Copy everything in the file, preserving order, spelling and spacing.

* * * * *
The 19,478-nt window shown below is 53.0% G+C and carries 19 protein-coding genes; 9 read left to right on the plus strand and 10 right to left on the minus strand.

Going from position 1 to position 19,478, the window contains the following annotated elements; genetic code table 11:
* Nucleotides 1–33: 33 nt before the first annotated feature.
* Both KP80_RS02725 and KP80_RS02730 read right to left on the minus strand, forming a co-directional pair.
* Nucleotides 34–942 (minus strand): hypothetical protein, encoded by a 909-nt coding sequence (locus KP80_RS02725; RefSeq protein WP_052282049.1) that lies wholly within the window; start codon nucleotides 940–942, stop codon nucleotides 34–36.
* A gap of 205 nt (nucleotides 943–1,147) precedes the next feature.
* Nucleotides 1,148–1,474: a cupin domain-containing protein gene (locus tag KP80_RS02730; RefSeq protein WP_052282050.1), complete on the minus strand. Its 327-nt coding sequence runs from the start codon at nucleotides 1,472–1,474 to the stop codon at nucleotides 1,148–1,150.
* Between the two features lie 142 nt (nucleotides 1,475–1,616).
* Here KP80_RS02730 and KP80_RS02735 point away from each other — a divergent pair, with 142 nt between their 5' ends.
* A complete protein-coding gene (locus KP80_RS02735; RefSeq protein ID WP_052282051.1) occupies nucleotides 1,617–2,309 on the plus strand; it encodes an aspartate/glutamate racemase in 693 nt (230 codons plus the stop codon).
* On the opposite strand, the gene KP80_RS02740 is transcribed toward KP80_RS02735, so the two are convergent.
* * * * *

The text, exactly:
The 19,478-nt window shown below is 53.0% G+C and carries 19 protein-coding genes; 9 read left to right on the plus strand and 10 right to left on the minus strand.

Going from position 1 to position 19,478, the window contains the following annotated elements; genetic code table 11:
* Nucleotides 1–33: 33 nt before the first annotated feature.
* Both KP80_RS02725 and KP80_RS02730 read right to left on the minus strand, forming a co-directional pair.
* Nucleotides 34–942 (minus strand): hypothetical protein, encoded by a 909-nt coding sequence (locus KP80_RS02725; RefSeq protein WP_052282049.1) that lies wholly within the window; start codon nucleotides 940–942, stop codon nucleotides 34–36.
* A gap of 205 nt (nucleotides 943–1,147) precedes the next feature.
* Nucleotides 1,148–1,474: a cupin domain-containing protein gene (locus tag KP80_RS02730; RefSeq protein WP_052282050.1), complete on the minus strand. Its 327-nt coding sequence runs from the start codon at nucleotides 1,472–1,474 to the stop codon at nucleotides 1,148–1,150.
* Between the two features lie 142 nt (nucleotides 1,475–1,616).
* Here KP80_RS02730 and KP80_RS02735 point away from each other — a divergent pair, with 142 nt between their 5' ends.
* A complete protein-coding gene (locus KP80_RS02735; RefSeq protein ID WP_052282051.1) occupies nucleotides 1,617–2,309 on the plus strand; it encodes an aspartate/glutamate racemase in 693 nt (230 codons plus the stop codon).
* On the opposite strand, the gene KP80_RS02740 is transcribed toward KP80_RS02735, so the two are convergent.